At 63, two-time Academy Award-winner Denzel Washington doesn’t need a franchise, superhero-related or otherwise, but it certainly doesn’t hurt to participate in an ongoing series, if mostly for box-office viability (just ask Tom Cruise and an A-list career sustained in large part due to the continuing success of the Mission: Impossible series). Not surprisingly, the Washington we meet in The Equalizer 2 is older, slower, even heavier, but that doesn’t stop his character, Robert McCall, an ex-CIA black ops operative, from easily dispatching men several decades younger without breaking as much as a sweat or suffering superficial paper cuts. Believable? Maybe, maybe not, but with Washington contributing the focus, commitment, and dedication typical of an Oscar-worthy or Oscar-caliber effort, believability almost doesn’t matter. What does matter, though, is The Equalizer 2 suffers from a been-there, seen-it-all-before quality that ultimately delivers minimal, marginal entertainment value (one or two or three scenes excepted).
Hulu hit a home run when in June, 2017 they premiered The Handmaid’s Tale as a Hulu Original. A classic sci-fi dystopian novel, the story’s transition to tv show sizzled across the internet. Once it aired, people were even more abuzz. The show became a drama darling, praised by casual and critical viewers alike.
This summer, The Handmaid’s Tale came back for another round. And boy was it something. But is the second season able to live up to the praises of the first?
Yes and no. (more…)
After sitting through Dwayne “No Longer The Rock” Johnson’s third film in less than a year, Skyscraper, you won’t believe a man can fly – Christopher Reeve as Superman/Kal-El/Clark Kent got there first forty years ago and he was wearing spandex and a cape – but you’ll believe Johnson’s one-legged character, Will Sawyer, can leap tall buildings (not leap over, however) to save his family from a burning mega-skyscraper and the rando, vaguely European terrorists who started the fire to steal an ultra-high value MacGuffin. It’s nothing we haven’t seen before from one of the hardest working performers in Hollywood (three films in seven months, with another half-dozen on the way over the next two or three years), but for Johnson’s super-fans, it’ll be more than enough to overlook Skyscraper’s paper-thin, second-rate plot – a mash-up of Die Hard, The Towering Inferno and every action-film cliché in between – forgettable, throwaway villains, a plot and setting deliberately geared toward Asian-Pacific audiences, and mediocre action scenes lathered in CGI spectacle.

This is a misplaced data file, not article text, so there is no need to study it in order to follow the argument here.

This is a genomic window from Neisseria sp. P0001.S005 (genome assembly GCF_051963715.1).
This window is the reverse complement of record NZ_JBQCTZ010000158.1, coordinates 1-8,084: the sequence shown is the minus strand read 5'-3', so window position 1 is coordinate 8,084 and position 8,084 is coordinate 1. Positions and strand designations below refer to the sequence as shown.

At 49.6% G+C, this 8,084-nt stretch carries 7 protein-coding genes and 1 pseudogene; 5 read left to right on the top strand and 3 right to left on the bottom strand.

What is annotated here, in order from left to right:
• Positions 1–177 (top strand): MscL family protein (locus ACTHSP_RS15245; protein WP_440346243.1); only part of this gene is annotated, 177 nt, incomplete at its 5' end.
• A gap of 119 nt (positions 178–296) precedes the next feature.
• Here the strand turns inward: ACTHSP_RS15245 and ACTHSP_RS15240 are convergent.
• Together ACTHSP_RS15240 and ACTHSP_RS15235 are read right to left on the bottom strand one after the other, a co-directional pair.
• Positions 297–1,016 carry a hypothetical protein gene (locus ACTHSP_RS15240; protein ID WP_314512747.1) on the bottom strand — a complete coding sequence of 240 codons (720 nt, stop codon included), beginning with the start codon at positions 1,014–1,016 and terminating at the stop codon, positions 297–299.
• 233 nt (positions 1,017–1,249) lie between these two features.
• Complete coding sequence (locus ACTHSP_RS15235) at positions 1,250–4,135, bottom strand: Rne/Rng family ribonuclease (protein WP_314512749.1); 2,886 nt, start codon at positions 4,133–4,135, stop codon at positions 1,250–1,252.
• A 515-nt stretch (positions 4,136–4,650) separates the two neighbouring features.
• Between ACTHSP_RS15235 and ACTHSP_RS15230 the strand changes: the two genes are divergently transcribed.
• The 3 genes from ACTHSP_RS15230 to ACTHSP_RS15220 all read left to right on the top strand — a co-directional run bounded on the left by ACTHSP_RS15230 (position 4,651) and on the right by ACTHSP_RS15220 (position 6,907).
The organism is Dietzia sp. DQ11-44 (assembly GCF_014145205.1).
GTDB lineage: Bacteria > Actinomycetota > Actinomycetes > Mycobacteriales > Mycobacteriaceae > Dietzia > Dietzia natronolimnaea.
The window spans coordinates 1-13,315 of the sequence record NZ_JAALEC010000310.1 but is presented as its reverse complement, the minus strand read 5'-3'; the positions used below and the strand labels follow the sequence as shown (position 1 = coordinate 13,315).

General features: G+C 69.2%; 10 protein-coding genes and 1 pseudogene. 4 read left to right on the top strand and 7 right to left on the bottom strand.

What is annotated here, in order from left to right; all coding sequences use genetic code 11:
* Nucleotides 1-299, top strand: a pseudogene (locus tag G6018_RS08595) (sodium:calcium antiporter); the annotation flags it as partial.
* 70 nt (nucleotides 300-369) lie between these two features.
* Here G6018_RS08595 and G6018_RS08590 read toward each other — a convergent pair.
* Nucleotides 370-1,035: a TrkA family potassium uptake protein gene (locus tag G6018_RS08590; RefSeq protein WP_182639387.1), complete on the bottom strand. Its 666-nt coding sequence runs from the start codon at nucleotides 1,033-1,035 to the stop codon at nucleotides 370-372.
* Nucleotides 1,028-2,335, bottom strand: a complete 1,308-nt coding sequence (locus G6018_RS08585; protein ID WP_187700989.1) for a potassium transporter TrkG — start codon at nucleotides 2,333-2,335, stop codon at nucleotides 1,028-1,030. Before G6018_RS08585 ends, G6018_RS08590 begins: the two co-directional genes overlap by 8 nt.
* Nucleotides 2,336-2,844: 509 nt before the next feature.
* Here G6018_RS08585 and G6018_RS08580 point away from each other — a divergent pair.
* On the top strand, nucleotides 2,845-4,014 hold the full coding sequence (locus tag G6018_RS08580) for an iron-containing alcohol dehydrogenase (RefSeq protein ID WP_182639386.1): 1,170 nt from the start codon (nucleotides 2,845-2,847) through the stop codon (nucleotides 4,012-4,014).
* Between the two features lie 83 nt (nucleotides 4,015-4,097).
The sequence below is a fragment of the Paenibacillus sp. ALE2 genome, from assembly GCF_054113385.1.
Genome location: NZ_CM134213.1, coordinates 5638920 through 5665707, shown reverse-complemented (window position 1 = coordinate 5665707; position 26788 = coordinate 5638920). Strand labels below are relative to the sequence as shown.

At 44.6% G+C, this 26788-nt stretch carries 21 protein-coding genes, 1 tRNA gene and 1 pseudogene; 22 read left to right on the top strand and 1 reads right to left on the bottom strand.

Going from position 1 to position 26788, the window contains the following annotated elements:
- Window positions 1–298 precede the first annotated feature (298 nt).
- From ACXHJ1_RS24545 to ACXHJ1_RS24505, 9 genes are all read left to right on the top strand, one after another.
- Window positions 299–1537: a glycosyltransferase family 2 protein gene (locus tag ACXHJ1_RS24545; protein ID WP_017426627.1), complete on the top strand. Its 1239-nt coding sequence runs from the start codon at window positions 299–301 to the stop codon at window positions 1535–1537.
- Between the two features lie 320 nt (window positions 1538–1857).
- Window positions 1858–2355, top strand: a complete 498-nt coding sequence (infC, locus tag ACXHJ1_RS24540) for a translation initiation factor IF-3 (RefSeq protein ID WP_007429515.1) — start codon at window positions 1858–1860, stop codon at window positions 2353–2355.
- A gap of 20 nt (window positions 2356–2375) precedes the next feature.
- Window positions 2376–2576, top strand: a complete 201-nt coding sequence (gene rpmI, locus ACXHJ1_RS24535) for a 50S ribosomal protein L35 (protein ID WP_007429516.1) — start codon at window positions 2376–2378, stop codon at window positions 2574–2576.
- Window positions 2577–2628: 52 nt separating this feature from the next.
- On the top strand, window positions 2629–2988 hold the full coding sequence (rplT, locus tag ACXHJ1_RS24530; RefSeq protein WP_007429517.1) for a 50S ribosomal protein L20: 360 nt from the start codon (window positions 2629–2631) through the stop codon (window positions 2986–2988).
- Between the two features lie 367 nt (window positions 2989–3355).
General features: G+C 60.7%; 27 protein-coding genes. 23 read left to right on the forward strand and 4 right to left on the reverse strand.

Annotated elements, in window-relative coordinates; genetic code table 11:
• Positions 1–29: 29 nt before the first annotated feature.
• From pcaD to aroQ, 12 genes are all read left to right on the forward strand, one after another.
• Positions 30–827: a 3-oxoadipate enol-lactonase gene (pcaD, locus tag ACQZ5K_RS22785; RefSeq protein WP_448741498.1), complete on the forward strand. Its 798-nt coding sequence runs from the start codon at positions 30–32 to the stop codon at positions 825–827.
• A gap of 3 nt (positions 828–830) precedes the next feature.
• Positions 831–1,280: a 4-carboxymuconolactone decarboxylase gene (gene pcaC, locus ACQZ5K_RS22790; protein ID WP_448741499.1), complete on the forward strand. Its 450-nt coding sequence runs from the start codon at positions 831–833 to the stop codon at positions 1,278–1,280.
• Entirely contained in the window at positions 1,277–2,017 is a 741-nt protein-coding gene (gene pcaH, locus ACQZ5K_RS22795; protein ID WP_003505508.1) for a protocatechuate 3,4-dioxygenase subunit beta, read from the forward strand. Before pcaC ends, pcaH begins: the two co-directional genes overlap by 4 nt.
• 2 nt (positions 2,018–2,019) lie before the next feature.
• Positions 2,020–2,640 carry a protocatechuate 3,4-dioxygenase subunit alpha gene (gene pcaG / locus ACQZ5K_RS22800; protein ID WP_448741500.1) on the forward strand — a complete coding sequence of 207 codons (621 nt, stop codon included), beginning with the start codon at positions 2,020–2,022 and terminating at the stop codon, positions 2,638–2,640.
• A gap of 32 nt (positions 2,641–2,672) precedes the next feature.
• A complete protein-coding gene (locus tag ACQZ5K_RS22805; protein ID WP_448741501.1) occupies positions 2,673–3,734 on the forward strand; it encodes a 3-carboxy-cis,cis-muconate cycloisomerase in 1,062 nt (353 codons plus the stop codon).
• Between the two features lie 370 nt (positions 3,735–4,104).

Five years ago, a C- or even D-level superhero carrying his own standalone franchise seemed like a risky proposition, but where Marvel – and more specifically the Marvel Cinematic Universe (MCU) – goes, moviegoers have followed (10 years, 20 movies, and counting), with little or no signs of boredom. It’s helped that the MCU has Marvel’s 60-year (give or take a few years) history to pick and choose from, but it’s also helped that Marvel’s leadership, specifically uber-producer Kevin Feige, have pushed the boundaries of what the superhero genre can offer mainstream audiences, while giving an increasingly diverse group of filmmakers creative opportunities unusual for corporate-owned, billion-dollar franchises. For Edgar Wright and his long-in-the-making Ant-Man, that didn’t happen. He left the production months before shooting began over “creative differences,” but Marvel being Marvel, they pushed on with Peyton Reed taking over for Wright. Wright’s fans might have been disappointed, but the Reed-directed Ant-Man still managed to deliver quality superhero thrills. Spoiler alert: Ant-Man and the Wasp (the first MCU film to headline a female character) does Ant-Man better in just about every way (e.g., story, character, and visuals). (more…)
“You only live as long as the last person who remembers you,” Akecheta, played by Fargo alum Zahn McClarnon, tells Stubbs (Luke Hemsworth) at the midpoint of episode four. Sounds like wise words and that advice received some clarification in this episode: “Kiksuya,” directed by Uta Briesewitz.
The title of this week’s episode translates from the Lakota language as “remember.” The episode is almost exclusively the story of the Lakota tribe in Westworld and specifically Akecheta.